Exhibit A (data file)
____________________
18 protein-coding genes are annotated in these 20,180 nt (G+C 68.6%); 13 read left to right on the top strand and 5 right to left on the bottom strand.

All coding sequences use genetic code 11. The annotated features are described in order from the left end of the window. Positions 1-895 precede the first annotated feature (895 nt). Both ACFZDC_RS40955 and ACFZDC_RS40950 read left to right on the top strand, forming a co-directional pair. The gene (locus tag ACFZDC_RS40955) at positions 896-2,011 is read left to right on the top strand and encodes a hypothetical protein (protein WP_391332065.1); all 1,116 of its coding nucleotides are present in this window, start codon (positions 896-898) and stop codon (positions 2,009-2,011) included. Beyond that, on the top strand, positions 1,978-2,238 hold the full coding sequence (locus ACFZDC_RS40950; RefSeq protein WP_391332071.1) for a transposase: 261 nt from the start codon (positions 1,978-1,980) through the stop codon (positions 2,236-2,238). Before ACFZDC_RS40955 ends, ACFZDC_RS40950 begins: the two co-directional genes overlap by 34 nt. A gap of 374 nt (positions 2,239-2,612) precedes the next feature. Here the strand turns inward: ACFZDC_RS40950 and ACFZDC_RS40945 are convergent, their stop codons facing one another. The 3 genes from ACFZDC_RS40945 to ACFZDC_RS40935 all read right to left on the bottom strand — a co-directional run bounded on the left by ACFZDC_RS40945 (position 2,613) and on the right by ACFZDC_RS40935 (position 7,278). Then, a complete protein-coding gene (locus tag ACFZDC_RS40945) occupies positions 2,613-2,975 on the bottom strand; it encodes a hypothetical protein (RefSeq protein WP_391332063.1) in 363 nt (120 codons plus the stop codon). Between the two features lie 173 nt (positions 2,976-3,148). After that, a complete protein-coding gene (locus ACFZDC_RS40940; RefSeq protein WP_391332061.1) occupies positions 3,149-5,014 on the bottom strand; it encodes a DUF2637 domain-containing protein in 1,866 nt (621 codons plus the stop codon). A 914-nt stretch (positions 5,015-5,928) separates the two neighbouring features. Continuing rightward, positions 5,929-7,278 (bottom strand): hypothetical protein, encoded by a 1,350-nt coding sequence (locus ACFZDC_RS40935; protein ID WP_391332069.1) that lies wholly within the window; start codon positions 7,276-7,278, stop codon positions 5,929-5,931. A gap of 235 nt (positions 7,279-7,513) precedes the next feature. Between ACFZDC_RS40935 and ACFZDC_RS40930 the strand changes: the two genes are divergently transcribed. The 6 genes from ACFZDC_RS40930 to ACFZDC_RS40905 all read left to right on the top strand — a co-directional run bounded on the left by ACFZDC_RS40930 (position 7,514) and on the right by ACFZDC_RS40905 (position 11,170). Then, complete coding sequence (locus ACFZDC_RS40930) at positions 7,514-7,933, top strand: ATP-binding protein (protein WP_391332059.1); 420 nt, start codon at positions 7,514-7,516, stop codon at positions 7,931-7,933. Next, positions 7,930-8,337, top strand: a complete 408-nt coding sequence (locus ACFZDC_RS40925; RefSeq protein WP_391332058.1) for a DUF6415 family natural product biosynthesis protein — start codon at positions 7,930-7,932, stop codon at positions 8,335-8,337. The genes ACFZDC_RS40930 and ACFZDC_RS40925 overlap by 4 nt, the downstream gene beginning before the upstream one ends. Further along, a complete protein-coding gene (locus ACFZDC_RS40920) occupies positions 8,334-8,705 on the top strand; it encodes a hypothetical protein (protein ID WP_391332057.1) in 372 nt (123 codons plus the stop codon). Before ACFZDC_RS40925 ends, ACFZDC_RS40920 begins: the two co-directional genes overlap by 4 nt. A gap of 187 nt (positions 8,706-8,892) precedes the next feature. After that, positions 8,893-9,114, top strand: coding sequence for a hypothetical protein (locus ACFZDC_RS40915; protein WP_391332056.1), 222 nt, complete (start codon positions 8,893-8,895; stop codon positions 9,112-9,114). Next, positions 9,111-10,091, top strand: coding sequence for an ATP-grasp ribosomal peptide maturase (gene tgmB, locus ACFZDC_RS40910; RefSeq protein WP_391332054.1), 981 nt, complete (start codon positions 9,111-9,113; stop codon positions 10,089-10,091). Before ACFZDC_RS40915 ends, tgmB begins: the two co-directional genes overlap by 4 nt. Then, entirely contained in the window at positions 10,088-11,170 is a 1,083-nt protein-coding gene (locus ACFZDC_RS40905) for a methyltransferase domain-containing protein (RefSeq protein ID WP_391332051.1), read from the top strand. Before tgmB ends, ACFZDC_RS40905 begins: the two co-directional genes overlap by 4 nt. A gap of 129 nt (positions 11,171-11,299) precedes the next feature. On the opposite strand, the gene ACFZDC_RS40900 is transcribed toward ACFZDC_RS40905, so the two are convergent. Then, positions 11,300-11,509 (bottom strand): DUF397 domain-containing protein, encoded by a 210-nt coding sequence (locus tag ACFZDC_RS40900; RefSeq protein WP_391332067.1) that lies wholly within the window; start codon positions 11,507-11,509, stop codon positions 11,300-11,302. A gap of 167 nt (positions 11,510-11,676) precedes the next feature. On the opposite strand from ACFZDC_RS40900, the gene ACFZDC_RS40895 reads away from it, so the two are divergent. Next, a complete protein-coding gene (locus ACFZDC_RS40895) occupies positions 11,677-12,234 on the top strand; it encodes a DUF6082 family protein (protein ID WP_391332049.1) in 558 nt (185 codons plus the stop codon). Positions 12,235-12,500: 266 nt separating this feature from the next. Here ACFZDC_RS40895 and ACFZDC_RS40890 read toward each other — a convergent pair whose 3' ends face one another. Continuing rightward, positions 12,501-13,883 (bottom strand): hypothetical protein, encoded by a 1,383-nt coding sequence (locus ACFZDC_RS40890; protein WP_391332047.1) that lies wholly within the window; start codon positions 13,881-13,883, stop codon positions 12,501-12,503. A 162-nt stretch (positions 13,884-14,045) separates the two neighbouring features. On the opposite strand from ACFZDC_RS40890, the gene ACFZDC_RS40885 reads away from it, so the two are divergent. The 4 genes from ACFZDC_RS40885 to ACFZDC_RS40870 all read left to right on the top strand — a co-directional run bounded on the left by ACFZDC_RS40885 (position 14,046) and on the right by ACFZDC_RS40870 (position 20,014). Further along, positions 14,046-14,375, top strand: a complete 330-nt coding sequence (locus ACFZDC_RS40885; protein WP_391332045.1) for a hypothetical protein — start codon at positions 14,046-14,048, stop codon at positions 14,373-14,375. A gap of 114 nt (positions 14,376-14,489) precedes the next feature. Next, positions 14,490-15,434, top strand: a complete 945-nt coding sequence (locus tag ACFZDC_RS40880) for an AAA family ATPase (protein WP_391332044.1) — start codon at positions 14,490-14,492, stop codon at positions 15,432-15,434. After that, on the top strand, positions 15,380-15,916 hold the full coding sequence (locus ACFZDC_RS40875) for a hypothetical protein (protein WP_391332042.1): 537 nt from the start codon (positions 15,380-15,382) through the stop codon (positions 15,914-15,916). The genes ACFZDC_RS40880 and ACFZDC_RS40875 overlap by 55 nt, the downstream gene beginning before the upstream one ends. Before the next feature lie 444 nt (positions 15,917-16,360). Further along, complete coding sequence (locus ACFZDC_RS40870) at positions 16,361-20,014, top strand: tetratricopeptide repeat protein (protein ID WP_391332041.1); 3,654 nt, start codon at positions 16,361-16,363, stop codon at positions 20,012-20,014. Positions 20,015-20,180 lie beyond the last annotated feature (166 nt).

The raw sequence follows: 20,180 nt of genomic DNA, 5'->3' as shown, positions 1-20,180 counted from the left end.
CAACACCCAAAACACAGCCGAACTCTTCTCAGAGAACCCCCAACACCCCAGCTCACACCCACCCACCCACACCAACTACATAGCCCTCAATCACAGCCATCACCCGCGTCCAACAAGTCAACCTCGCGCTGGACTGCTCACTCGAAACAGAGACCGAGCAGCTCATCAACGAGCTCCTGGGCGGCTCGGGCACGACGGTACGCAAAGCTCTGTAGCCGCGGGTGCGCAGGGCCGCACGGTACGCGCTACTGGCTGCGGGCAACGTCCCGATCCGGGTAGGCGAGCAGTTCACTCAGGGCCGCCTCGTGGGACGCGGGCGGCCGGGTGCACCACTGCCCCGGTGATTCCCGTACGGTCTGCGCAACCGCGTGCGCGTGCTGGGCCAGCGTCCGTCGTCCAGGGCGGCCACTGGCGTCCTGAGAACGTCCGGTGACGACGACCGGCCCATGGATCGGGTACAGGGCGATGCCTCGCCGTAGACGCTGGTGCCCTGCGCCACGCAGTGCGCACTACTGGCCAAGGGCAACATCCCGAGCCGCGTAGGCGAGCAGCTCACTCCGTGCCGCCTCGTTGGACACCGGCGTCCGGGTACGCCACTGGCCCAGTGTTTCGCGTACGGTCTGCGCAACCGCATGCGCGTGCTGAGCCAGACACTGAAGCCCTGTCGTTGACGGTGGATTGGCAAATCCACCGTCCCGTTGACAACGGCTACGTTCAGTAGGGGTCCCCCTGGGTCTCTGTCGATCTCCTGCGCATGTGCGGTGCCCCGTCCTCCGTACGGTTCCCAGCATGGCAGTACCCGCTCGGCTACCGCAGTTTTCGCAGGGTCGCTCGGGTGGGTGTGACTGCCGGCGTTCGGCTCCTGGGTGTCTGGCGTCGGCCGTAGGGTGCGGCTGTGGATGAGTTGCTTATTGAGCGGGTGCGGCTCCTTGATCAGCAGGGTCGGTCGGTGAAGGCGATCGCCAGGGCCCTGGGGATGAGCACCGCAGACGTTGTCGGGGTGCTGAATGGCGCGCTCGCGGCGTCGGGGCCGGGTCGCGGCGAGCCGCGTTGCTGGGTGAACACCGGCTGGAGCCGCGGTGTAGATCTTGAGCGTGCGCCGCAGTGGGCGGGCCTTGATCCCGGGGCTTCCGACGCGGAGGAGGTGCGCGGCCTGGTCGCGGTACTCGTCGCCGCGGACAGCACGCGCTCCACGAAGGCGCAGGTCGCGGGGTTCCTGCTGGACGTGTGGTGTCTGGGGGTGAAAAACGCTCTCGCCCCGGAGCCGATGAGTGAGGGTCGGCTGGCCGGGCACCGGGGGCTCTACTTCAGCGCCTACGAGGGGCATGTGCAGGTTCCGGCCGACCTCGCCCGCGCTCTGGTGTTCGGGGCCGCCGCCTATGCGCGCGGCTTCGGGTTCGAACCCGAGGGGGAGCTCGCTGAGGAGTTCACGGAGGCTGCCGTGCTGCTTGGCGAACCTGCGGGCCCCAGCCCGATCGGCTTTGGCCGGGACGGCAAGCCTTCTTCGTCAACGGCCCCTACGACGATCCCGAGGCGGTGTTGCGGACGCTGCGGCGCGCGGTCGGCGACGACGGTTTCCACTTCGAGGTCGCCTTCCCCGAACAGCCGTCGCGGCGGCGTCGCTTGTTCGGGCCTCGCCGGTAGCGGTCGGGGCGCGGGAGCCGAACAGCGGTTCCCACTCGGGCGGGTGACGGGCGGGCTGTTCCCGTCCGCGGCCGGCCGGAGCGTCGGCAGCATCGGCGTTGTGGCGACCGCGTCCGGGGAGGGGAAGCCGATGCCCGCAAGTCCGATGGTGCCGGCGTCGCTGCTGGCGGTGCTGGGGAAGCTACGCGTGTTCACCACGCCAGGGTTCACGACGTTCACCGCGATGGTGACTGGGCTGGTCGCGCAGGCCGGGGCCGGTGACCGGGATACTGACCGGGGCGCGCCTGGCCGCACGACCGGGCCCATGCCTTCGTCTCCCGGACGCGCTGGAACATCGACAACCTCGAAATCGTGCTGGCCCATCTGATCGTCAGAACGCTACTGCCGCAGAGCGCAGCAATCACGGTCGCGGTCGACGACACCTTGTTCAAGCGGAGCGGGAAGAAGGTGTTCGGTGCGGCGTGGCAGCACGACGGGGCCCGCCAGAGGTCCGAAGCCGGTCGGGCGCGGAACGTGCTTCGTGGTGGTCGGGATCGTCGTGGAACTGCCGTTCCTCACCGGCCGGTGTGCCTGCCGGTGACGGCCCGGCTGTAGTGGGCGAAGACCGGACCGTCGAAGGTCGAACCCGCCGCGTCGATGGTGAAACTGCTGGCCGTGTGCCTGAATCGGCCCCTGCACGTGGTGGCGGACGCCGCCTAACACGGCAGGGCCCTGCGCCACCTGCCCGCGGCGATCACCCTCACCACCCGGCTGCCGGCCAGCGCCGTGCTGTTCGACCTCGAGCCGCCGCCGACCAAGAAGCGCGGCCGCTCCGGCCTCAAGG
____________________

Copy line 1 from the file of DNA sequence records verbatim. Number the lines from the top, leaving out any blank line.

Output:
18 protein-coding genes are annotated in these 20,180 nt (G+C 68.6%); 13 read left to right on the top strand and 5 right to left on the bottom strand.